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Press Release: Monday, 14 December 1998
Right now New Zealand is at a cross roads. We could keep on the path of industrial food production, selling bulk commodities at low prices. Or we could position ourselves as an organic nation with a determined strategy to support our growers to produce and market the highest quality clean green food, making our reputation a reality before we lose it. That opportunity is not compatible with embracing genetic engineering for crops grown in NZ. The production of pesticide-resistant insect pests, creation of new plant and animal viruses and the gradual pollution of the gene pool with unnatural genetic material will eventually make it impossible for any NZ production to comply with internationally recognised organic standards.
In other words, we have to choose, and we have to choose soon.
Food policy is also about democracy. Citizens have a fundamental right to know what is in their food, and to participate in decisions about what will be allowed. We cannot allow the imposed rules of a world trade club most New Zealanders did not choose to join to override our rights to information or to health.
Citizens have a fundamental right to know what is in their food, and to participate in decisions about what will be allowed.
Our Target: an organic nation by 2020
Our policies are aimed at having half of New Zealand's production certified organic by 2020, and the remainder in the process of conversion. As a first step towards this target., we aim to have 10% certified organic by 2005.
Policies to promote organic growing
- To help farmers over the transitional period when yields can drop temporarily, a mortgage guarantee or an interest free loan for up three years for growers converting to organics, with the interest payable at the end of the conversion period if certification is not achieved.
- Government endorsement of Bio-Gro and Demeter organic standards for domestic and export purposes
- Establishment of an organics advisory service for growers with some government funding
- Redirect funding in the Public Good Science Fund into research that supports organics
- Organic growing to be incorporated in all courses and qualifications in agriculture and horticulture Opportunities to experience organic growing to be available in all schools.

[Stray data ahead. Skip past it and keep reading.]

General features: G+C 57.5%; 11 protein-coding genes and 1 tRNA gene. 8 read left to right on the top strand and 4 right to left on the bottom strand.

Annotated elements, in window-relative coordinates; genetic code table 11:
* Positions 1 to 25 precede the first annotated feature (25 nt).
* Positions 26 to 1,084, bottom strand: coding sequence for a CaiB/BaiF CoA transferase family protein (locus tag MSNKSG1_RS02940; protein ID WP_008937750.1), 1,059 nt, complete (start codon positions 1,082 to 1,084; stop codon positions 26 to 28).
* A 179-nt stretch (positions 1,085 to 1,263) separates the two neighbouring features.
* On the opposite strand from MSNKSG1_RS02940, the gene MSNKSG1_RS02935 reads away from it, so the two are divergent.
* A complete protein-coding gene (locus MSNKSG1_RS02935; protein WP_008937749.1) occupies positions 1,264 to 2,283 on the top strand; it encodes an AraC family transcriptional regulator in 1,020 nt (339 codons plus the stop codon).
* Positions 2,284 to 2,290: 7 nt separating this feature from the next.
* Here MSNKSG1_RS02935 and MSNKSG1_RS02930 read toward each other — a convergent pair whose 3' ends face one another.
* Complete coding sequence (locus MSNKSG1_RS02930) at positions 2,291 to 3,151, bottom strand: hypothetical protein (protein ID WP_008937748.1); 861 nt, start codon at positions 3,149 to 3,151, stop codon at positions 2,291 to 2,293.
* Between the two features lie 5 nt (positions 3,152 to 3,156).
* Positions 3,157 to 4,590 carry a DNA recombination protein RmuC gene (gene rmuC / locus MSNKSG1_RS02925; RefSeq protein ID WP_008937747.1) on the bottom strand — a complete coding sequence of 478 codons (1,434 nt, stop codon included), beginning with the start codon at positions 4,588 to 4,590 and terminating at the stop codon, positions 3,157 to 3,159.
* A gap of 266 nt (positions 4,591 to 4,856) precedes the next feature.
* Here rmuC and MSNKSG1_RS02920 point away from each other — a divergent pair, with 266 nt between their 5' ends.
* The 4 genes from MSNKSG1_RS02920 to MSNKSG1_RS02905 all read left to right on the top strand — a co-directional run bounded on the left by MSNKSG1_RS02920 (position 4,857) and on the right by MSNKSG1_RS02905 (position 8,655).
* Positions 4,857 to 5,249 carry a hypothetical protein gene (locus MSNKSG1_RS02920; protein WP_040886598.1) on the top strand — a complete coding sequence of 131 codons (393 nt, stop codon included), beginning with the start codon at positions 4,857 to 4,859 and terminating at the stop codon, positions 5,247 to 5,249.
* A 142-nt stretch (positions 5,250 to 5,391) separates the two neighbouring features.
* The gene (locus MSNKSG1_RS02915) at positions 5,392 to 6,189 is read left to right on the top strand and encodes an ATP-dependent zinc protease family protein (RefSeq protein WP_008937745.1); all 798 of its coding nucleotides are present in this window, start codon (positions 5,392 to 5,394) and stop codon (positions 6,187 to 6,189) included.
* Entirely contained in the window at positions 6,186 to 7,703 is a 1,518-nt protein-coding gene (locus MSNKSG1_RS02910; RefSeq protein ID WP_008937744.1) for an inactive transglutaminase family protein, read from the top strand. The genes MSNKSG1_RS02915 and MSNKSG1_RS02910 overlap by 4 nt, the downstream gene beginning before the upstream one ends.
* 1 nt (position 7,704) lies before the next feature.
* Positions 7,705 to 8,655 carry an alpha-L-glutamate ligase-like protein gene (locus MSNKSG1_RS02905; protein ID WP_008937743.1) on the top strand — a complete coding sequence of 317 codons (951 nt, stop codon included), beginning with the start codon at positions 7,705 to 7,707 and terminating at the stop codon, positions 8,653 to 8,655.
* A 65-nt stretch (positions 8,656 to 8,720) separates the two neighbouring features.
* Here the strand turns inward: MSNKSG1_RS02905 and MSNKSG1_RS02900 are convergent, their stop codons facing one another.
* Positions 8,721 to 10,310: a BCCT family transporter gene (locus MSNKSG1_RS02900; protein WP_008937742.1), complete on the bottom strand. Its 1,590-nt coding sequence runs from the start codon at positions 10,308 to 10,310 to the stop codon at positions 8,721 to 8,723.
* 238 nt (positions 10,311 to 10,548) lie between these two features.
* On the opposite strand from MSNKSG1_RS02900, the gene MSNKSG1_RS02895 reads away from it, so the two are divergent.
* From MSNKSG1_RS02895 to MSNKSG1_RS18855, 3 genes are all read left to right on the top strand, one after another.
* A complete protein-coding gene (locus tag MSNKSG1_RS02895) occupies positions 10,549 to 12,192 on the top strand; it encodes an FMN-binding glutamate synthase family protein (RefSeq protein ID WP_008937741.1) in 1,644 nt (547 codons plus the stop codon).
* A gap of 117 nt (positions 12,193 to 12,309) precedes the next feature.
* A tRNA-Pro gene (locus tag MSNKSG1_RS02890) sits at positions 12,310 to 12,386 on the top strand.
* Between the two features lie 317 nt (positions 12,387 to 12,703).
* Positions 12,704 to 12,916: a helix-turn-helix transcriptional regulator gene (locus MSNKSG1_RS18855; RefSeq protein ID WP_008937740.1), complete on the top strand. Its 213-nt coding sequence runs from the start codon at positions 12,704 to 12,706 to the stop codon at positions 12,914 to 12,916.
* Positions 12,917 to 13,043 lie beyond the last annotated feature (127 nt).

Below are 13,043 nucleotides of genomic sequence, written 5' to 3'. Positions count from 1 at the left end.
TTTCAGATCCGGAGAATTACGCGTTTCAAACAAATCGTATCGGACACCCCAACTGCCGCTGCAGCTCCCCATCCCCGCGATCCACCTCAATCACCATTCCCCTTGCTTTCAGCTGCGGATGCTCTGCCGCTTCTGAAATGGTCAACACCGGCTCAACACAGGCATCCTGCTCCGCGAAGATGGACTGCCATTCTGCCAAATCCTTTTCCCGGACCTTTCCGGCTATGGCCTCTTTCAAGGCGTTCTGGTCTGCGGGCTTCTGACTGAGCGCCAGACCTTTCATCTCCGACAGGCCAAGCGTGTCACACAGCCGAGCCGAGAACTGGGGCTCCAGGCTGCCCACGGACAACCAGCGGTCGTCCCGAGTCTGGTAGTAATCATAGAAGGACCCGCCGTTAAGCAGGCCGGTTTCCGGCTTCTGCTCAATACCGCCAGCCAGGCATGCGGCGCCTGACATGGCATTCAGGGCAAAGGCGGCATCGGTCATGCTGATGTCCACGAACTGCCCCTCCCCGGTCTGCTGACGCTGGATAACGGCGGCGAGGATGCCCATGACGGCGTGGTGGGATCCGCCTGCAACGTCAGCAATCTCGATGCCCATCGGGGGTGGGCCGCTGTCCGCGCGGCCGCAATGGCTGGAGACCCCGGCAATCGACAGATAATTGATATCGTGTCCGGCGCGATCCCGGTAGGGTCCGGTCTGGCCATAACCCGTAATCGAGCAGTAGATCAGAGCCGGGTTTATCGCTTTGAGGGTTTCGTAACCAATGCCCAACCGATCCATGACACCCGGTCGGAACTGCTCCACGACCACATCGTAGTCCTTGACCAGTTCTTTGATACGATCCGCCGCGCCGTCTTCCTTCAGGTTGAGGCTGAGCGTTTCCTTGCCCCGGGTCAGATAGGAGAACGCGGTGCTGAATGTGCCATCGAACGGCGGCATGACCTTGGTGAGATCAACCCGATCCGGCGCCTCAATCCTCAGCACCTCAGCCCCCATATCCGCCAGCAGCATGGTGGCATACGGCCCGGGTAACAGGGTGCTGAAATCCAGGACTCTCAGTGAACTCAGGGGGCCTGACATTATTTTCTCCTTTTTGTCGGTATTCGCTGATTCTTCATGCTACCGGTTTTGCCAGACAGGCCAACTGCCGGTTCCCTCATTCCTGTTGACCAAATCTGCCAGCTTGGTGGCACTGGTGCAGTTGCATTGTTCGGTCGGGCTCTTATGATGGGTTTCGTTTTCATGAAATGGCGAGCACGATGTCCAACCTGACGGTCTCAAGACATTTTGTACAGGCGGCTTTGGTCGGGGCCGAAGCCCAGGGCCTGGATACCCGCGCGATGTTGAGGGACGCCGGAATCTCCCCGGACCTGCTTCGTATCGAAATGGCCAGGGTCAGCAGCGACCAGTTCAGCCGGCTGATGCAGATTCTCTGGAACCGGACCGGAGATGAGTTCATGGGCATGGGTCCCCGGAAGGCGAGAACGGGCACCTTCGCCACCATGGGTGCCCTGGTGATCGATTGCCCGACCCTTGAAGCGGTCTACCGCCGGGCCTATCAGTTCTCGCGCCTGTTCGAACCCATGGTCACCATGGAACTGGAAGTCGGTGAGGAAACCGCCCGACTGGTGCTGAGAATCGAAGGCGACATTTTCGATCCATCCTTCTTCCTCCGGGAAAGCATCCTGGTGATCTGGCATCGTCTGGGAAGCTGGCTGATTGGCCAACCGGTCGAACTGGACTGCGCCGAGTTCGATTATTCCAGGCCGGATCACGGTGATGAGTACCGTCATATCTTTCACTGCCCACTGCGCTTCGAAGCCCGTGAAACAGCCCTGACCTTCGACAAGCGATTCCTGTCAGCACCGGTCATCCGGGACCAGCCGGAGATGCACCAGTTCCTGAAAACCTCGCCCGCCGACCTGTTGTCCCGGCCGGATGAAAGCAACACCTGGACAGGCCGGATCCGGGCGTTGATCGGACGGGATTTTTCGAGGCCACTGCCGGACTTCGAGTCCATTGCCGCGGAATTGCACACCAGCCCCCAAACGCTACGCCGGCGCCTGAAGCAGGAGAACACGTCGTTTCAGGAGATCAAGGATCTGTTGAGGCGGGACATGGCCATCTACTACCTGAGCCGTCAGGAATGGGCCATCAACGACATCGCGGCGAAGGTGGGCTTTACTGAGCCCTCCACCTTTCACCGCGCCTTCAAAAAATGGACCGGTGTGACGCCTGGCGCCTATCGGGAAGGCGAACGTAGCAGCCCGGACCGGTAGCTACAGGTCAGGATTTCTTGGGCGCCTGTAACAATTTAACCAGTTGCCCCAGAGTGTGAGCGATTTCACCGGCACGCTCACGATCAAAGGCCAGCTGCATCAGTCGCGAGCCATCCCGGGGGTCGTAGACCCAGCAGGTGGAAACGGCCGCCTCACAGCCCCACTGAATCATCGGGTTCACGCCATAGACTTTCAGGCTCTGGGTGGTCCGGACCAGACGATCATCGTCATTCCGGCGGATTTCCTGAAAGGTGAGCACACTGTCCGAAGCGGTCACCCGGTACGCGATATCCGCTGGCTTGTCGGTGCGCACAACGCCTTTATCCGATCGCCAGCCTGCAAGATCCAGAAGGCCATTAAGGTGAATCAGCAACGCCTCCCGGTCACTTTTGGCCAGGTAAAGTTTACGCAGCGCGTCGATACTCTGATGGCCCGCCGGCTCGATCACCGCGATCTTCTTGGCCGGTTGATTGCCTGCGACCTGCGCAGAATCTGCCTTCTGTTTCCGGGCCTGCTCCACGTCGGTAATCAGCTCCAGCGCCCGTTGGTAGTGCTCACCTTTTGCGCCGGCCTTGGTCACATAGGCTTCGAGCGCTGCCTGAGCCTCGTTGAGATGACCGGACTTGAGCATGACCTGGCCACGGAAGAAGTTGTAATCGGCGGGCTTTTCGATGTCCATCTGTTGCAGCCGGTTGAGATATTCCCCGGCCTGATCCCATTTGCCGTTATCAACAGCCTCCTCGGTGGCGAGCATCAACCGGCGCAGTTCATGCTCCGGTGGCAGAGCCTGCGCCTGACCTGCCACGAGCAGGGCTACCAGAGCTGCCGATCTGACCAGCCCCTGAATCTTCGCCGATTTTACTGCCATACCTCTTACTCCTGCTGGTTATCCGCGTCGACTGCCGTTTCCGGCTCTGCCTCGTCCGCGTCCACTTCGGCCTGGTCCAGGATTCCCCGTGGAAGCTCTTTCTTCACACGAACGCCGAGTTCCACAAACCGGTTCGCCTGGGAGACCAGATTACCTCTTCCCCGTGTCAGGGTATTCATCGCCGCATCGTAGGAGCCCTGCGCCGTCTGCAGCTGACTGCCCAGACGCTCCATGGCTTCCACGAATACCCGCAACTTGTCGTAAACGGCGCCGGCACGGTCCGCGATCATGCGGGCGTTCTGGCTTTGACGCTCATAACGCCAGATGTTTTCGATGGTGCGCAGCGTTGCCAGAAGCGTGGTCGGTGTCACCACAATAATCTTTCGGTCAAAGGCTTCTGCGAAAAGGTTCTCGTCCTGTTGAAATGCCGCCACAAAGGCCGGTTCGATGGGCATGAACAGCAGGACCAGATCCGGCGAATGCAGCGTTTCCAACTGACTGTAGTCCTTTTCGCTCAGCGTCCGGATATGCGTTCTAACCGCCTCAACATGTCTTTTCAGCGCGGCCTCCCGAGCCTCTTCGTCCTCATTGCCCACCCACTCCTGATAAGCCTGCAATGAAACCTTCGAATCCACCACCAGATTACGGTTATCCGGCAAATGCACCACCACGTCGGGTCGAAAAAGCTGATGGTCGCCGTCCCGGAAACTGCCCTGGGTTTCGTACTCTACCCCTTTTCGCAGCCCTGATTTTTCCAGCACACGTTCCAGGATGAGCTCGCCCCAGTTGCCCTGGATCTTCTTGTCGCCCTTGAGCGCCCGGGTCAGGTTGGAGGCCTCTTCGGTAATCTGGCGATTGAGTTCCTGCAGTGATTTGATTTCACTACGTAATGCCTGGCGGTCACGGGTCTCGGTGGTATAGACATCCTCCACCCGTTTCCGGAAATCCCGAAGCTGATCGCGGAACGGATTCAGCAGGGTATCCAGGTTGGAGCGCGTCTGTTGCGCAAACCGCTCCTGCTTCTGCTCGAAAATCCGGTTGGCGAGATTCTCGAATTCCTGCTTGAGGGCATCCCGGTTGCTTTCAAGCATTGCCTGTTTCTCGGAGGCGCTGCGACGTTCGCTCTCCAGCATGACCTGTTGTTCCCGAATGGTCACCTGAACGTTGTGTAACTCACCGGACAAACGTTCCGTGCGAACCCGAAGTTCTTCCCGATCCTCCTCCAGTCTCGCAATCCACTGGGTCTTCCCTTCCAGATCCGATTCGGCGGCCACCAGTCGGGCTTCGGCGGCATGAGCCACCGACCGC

Pesticide Reduction Program
- Set targets for the progressive reduction in total pesticide use and monitor and report results
- In consultation with consumers, growers and manufacturers, develop an immediate timetable for phasing out the most toxic and persistent pesticides, such as the 33 pesticides that have been identified by the US EPA as being possible and probable carcinogens
- Set a levy on all toxic and hazardous substances, the levy to be calculated in proportion to their toxicity and persistence in the environment. This levy to fund organics research and the cleaning up of contaminated sites.
- All Maximum Residue Limits for pesticides to be reviewed, and set on the basis of children's tolerances, not adult tolerances (as at present)
- Annual surveys of domestic produce to be undertaken to test for pesticide residues and other contamination
- Imported food to be routinely tested to ensure it does not contain illegal pesticides residues (no such testing is done at present)
New Zealand a GMF-Free Nation
- By 2000, New Zealand to declare itself (and market itself internationally as) a nation free of genetically modified foods. GM food is defined here as food produced by inserting genetic material from one organism into an organism from another, unrelated species with which it could not breed naturally.
- No field testing or production of any genetically engineered food in NZ.
- The Greens would prefer to see no imports of GM food, but as a minimum there must be mandatory labeling of any imported GM food or food ingredients.
We believe New Zealand should remain an Irradiation-Free Nation.
- No irradiation of food to be permitted in New Zealand
- No imports of irradiated food to be permitted into New Zealand
- More work is urgently needed on alternative treatments to irradiation to extend the life of fresh produce
To slow down the spread of antibiotic-resistance in New Zealand:
- Prohibit the use of antibiotics to make animals grow quickly or as routine sprays on crops
- Antibiotics to be administered to animals only to treat disease
BSE (Mad Cow Disease) To ensure New Zealand remains BSE-free:
- Allow imports of cattle semen and embryos from certified organic herds only
- In line with WHO recommendations, prohibit feeding the ground-up remains of sheep and cows to any animal that is used for human consumption.
Discontinue the use of growth hormones to make animals grow more quickly or produce more milk.
Food Additives The precautionary approach will apply to any additives that have questions surrounding their safety.
- Additives that have been found to induce cancer in animal tests not to be registered in New Zealand
- The acceptable daily intake of all additives will be revised so that it is based on children's tolerances, not adult tolerances
- Products that contain sulphites, monosodium glutamate, aspartame, cyclamates, caffeine, will say so on the label, regardless of the amount
The consumer's right to know requires labeling that is easier to understand, and more informative, with all ingredients and additives listed.
Our food standards are increasingly set by authorities which represent the food industry and are keen to promote world trade. To ensure safety is paramount:
- Food standards to be set by independent authorities which have as their primary mandate to ensure a healthy and safe food supply.
- The agency should not have a potentially conflicting mandate of promoting international trade.
- Consumers and health professionals should be represented on all bodies that set food standards or make decisions which affect the quality of the food we eat.